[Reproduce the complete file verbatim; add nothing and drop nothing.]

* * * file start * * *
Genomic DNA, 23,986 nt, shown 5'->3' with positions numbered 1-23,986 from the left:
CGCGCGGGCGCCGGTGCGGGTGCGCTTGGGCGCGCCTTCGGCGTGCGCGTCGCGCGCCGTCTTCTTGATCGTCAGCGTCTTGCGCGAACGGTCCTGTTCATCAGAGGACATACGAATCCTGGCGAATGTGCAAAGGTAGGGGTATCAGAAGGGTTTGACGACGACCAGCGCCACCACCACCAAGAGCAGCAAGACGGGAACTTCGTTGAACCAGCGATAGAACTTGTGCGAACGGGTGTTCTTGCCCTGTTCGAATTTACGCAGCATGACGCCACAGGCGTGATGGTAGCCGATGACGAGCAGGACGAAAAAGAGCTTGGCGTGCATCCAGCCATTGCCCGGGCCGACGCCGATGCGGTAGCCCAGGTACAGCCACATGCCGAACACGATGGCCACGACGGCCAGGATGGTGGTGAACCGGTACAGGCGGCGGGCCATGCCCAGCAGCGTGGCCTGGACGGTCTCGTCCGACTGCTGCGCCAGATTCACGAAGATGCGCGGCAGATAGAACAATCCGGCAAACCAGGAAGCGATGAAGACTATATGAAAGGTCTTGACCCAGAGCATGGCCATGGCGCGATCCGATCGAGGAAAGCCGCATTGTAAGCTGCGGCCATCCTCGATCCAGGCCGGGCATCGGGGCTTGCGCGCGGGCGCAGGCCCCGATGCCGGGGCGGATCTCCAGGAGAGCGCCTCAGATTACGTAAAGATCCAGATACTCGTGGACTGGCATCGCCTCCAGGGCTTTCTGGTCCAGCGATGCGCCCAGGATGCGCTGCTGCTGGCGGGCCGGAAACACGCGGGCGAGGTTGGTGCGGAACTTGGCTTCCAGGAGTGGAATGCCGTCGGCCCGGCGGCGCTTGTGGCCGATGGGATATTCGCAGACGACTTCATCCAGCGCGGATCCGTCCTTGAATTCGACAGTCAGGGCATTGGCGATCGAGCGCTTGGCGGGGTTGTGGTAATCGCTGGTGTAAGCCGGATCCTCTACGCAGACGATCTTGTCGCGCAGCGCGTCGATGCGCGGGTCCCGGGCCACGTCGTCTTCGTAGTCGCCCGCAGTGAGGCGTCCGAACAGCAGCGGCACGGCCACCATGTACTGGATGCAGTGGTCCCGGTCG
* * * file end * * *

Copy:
Genomic DNA, 23,986 nt, shown 5'->3' with positions numbered 1-23,986 from the left:
CGCGCGGGCGCCGGTGCGGGTGCGCTTGGGCGCGCCTTCGGCGTGCGCGTCGCGCGCCGTCTTCTTGATCGTCAGCGTCTTGCGCGAACGGTCCTGTTCATCAGAGGACATACGAATCCTGGCGAATGTGCAAAGGTAGGGGTATCAGAAGGGTTTGACGACGACCAGCGCCACCACCACCAAGAGCAGCAAGACGGGAACTTCGTTGAACCAGCGATAGAACTTGTGCGAACGGGTGTTCTTGCCCTGTTCGAATTTACGCAGCATGACGCCACAGGCGTGATGGTAGCCGATGACGAGCAGGACGAAAAAGAGCTTGGCGTGCATCCAGCCATTGCCCGGGCCGACGCCGATGCGGTAGCCCAGGTACAGCCACATGCCGAACACGATGGCCACGACGGCCAGGATGGTGGTGAACCGGTACAGGCGGCGGGCCATGCCCAGCAGCGTGGCCTGGACGGTCTCGTCCGACTGCTGCGCCAGATTCACGAAGATGCGCGGCAGATAGAACAATCCGGCAAACCAGGAAGCGATGAAGACTATATGAAAGGTCTTGACCCAGAGCATGGCCATGGCGCGATCCGATCGAGGAAAGCCGCATTGTAAGCTGCGGCCATCCTCGATCCAGGCCGGGCATCGGGGCTTGCGCGCGGGCGCAGGCCCCGATGCCGGGGCGGATCTCCAGGAGAGCGCCTCAGATTACGTAAAGATCCAGATACTCGTGGACTGGCATCGCCTCCAGGGCTTTCTGGTCCAGCGATGCGCCCAGGATGCGCTGCTGCTGGCGGGCCGGAAACACGCGGGCGAGGTTGGTGCGGAACTTGGCTTCCAGGAGTGGAATGCCGTCGGCCCGGCGGCGCTTGTGGCCGATGGGATATTCGCAGACGACTTCATCCAGCGCGGATCCGTCCTTGAATTCGACAGTCAGGGCATTGGCGATCGAGCGCTTGGCGGGGTTGTGGTAATCGCTGGTGTAAGCCGGATCCTCTACGCAGACGATCTTGTCGCGCAGCGCGTCGATGCGCGGGTCCCGGGCCACGTCGTCTTCGTAGTCGCCCGCAGTGAGGCGTCCGAACAGCAGCGGCACGGCCACCATGTACTGGATGCAGTGGTCCCGGTCG